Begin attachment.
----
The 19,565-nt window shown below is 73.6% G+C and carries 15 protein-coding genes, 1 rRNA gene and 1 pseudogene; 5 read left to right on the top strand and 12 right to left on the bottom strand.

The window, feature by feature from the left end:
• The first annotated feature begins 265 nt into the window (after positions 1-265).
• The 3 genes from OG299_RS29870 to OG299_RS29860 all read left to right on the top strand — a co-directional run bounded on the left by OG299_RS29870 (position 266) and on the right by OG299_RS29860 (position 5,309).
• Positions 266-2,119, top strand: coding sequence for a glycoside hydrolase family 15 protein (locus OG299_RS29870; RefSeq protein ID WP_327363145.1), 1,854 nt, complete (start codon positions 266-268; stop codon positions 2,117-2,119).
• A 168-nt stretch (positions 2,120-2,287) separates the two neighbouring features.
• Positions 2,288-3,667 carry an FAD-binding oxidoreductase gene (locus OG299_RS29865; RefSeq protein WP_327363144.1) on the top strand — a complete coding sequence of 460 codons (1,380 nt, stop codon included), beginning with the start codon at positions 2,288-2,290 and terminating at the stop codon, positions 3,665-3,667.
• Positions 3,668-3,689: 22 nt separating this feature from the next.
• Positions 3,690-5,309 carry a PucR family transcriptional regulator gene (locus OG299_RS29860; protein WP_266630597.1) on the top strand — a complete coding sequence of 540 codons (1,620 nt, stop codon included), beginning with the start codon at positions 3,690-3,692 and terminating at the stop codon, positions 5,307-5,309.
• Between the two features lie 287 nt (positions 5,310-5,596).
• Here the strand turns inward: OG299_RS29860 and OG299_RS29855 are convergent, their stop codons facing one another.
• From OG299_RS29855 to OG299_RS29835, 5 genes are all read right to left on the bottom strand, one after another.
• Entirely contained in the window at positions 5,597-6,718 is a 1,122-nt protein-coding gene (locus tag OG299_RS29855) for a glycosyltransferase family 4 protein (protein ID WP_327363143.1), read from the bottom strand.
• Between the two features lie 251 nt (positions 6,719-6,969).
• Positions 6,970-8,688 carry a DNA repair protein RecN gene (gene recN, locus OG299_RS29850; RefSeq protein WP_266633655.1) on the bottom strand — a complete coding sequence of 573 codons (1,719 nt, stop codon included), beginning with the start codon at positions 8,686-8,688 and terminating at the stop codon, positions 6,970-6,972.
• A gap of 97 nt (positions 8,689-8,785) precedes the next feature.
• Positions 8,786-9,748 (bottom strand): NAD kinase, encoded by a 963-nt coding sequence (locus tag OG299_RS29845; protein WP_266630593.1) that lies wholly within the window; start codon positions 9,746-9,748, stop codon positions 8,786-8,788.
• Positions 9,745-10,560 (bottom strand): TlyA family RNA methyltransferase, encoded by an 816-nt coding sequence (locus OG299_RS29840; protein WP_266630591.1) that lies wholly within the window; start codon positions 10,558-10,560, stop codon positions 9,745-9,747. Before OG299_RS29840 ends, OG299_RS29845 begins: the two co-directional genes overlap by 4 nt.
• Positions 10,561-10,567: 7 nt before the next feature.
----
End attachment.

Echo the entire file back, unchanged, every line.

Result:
The 19,565-nt window shown below is 73.6% G+C and carries 15 protein-coding genes, 1 rRNA gene and 1 pseudogene; 5 read left to right on the top strand and 12 right to left on the bottom strand.

The window, feature by feature from the left end:
• The first annotated feature begins 265 nt into the window (after positions 1-265).
• The 3 genes from OG299_RS29870 to OG299_RS29860 all read left to right on the top strand — a co-directional run bounded on the left by OG299_RS29870 (position 266) and on the right by OG299_RS29860 (position 5,309).
• Positions 266-2,119, top strand: coding sequence for a glycoside hydrolase family 15 protein (locus OG299_RS29870; RefSeq protein ID WP_327363145.1), 1,854 nt, complete (start codon positions 266-268; stop codon positions 2,117-2,119).
• A 168-nt stretch (positions 2,120-2,287) separates the two neighbouring features.
• Positions 2,288-3,667 carry an FAD-binding oxidoreductase gene (locus OG299_RS29865; RefSeq protein WP_327363144.1) on the top strand — a complete coding sequence of 460 codons (1,380 nt, stop codon included), beginning with the start codon at positions 2,288-2,290 and terminating at the stop codon, positions 3,665-3,667.
• Positions 3,668-3,689: 22 nt separating this feature from the next.
• Positions 3,690-5,309 carry a PucR family transcriptional regulator gene (locus OG299_RS29860; protein WP_266630597.1) on the top strand — a complete coding sequence of 540 codons (1,620 nt, stop codon included), beginning with the start codon at positions 3,690-3,692 and terminating at the stop codon, positions 5,307-5,309.
• Between the two features lie 287 nt (positions 5,310-5,596).
• Here the strand turns inward: OG299_RS29860 and OG299_RS29855 are convergent, their stop codons facing one another.
• From OG299_RS29855 to OG299_RS29835, 5 genes are all read right to left on the bottom strand, one after another.
• Entirely contained in the window at positions 5,597-6,718 is a 1,122-nt protein-coding gene (locus tag OG299_RS29855) for a glycosyltransferase family 4 protein (protein ID WP_327363143.1), read from the bottom strand.
• Between the two features lie 251 nt (positions 6,719-6,969).
• Positions 6,970-8,688 carry a DNA repair protein RecN gene (gene recN, locus OG299_RS29850; RefSeq protein WP_266633655.1) on the bottom strand — a complete coding sequence of 573 codons (1,719 nt, stop codon included), beginning with the start codon at positions 8,686-8,688 and terminating at the stop codon, positions 6,970-6,972.
• A gap of 97 nt (positions 8,689-8,785) precedes the next feature.
• Positions 8,786-9,748 (bottom strand): NAD kinase, encoded by a 963-nt coding sequence (locus tag OG299_RS29845; protein WP_266630593.1) that lies wholly within the window; start codon positions 9,746-9,748, stop codon positions 8,786-8,788.
• Positions 9,745-10,560 (bottom strand): TlyA family RNA methyltransferase, encoded by an 816-nt coding sequence (locus OG299_RS29840; protein WP_266630591.1) that lies wholly within the window; start codon positions 10,558-10,560, stop codon positions 9,745-9,747. Before OG299_RS29840 ends, OG299_RS29845 begins: the two co-directional genes overlap by 4 nt.
• Positions 10,561-10,567: 7 nt before the next feature.